Travel Guide to Canada
WHITEHORSE: IT’S BIGGER
THAN THE WILDERNESS
They’ve nicknamed Whitehorse the “Wilderness City”—and while it’s surrounded by some of the country’s most pristine backcountry, there is so much more that draws visitors.
As the Yukon’s largest and most vibrant settlement, Whitehorse is a place with deep historic roots and a timeless First Nations heritage, as well as almost unlimited ways to explore and enjoy the outdoors. It is this full menu of authentic experiences that helps Whitehorse and its surrounding communities stand apart. This is a gateway to Canada’s True North—where you can mush a team of sled dogs through a silent forest, pull a champion-sized fish from a sparkling lake, learn the traditional First Nations ways, or dabble in the history of the Klondike Gold Rush.
For much of its history, Whitehorse has been the transportation and commercial
heart of the region, getting its name from the churning white waters of the Yukon River that resemble the flowing manes of horses. It’s a walkable city, easily navigated in summertime aboard the Waterfront Trolley—the bright-yellow restored 1925 vintage trolley that travels along the city’s riverfront. For walkers, the scenic five-km, paved, non-motorized Millennium Trail loops along both sides of the Yukon River.
As the hub of the territory, Whitehorse connected the outpost communities. In summer, when the river was navigable, fortune seekers and daring entrepreneurs of the Gold Rush floated their boats downriver toward the goldfields. Through the long winter months, sled dog teams moved mail and supplies along the frozen river and lakes. The year 2017 marks the 75th anniversary of the famed Alaska Highway and there is no better time to use Whitehorse as a base to explore the many noteworthy sights along the historic roadway.
Whitehorse is definitely bigger than its untouched wilderness. It is about people, communication, culture and history too.
AN ACTIVE NATURE GETAWAY
There’s no denying that people are drawn to Whitehorse for the outdoors. The city is a magnet for experienced guides who offer a full slate of activities for every season, whether finding a mountain biking trail under the midnight sun, canoeing a heritage river, dogsledding, snowshoeing or crosscountry skiing through snowy woodlands.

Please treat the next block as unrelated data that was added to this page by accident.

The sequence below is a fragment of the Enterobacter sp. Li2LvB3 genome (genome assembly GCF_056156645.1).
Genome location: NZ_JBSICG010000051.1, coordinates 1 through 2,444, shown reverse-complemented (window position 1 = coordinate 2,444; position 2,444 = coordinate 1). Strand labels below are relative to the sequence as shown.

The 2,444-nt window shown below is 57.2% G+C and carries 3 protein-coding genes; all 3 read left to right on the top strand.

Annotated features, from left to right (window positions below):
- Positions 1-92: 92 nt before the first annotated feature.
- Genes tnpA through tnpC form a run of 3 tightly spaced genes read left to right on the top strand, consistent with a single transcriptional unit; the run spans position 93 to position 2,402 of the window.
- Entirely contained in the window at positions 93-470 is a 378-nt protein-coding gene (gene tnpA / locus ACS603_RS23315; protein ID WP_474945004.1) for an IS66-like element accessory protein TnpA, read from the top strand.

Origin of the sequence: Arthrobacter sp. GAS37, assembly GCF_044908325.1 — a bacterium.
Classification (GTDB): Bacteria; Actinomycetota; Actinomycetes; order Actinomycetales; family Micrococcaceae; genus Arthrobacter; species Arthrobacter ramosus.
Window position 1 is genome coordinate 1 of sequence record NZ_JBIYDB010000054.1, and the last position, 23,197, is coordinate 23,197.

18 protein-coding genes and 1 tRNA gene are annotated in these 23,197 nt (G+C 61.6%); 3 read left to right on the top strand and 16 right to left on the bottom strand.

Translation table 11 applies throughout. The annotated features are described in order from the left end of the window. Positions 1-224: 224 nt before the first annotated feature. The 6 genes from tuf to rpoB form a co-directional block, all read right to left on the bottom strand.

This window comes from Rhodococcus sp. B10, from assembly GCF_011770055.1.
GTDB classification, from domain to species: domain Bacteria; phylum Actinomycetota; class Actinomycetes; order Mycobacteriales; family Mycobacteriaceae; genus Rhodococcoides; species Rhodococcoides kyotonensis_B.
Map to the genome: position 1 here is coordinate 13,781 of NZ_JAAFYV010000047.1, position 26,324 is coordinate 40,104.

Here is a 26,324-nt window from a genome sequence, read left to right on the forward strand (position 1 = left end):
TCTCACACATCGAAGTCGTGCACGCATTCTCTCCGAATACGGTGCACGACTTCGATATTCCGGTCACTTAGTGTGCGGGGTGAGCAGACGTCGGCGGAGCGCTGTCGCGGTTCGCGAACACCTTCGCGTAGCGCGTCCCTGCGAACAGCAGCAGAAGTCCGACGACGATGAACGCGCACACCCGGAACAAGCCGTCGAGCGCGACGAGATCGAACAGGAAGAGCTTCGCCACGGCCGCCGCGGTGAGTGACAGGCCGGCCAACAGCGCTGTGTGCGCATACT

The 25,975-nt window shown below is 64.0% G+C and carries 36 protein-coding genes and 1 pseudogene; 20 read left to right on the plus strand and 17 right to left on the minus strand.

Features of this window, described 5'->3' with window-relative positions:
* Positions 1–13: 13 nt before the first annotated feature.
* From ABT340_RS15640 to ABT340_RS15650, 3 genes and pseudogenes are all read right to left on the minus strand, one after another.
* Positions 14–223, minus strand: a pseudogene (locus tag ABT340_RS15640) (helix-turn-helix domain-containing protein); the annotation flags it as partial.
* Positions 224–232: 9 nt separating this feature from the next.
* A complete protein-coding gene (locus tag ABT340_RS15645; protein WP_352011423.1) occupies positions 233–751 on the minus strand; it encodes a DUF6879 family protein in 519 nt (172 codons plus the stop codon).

Yukon Wild is a one-stop collective of licenced adventure experts who know how to experience the famed Canadian backcountry in a safe and eco-friendly manner (www.yukonwild.com). Away from the glare of city lights, a stay in a private cabin at Sundog Retreat opens the door to spectacular views of the swirling aurora borealis or spotting some of the Yukon’s famed wildlife (www.sundogretreat.com). Black Feather outfitter caters to both the novice and seasoned outdoors traveller, with hiking, skiing, canoeing and kayaking expeditions that show off the best of the northern wilderness. To celebrate Canada’s 150th, they have designed a menu of 13 True Canada Experiences (www.blackfeather.com). A short drive from downtown, at Muktuk Adventures, dozens of Alaskan huskies love to run, taking guests on guided sled dog outings, year-round (www.muktuk.com). In winter months, the specialists at Up North Adventures arrange dog mushing, snowshoeing, ice fishing and snowmobiling tours and shuttle visitors to prime viewing spots to watch the colours of the aurora borealis unfold across the northern sky (www. upnorthadventures). Visitors can custom design a Yukon Essentials package with Nature Tours of Yukon, including small group photography outings (www.nature toursyukon.com).
In February, Whitehorse is energized by the Yukon Quest sled dog race, when some of the world’s best mushers race their teams along a 1,600-km (1,000-mi.) trail, following the historical winter routes that once connected the Klondike goldfields and the Alaskan interior (www.yukonquest.com).
There is guaranteed wildlife spotting at the 283-ha (700-acre) Yukon Wildlife Preserve by interpretive bus tour, self-guided walking tour or on cross-country skis along groomed trails to see woodland caribou, lynx, Rocky Mountain elk, mountain goats and sheep, moose, mule deer, muskox, wood bison and foxes in their natural environment (www. yukonwildlife.ca).
FIRST NATIONS CELEBRATE AND SHARE THEIR STORIES
The traditions of drumming, singing, dancing and feasting are powerful ways to learn about the rich heritage and culture of the Yukon’s 14 First Nations communities.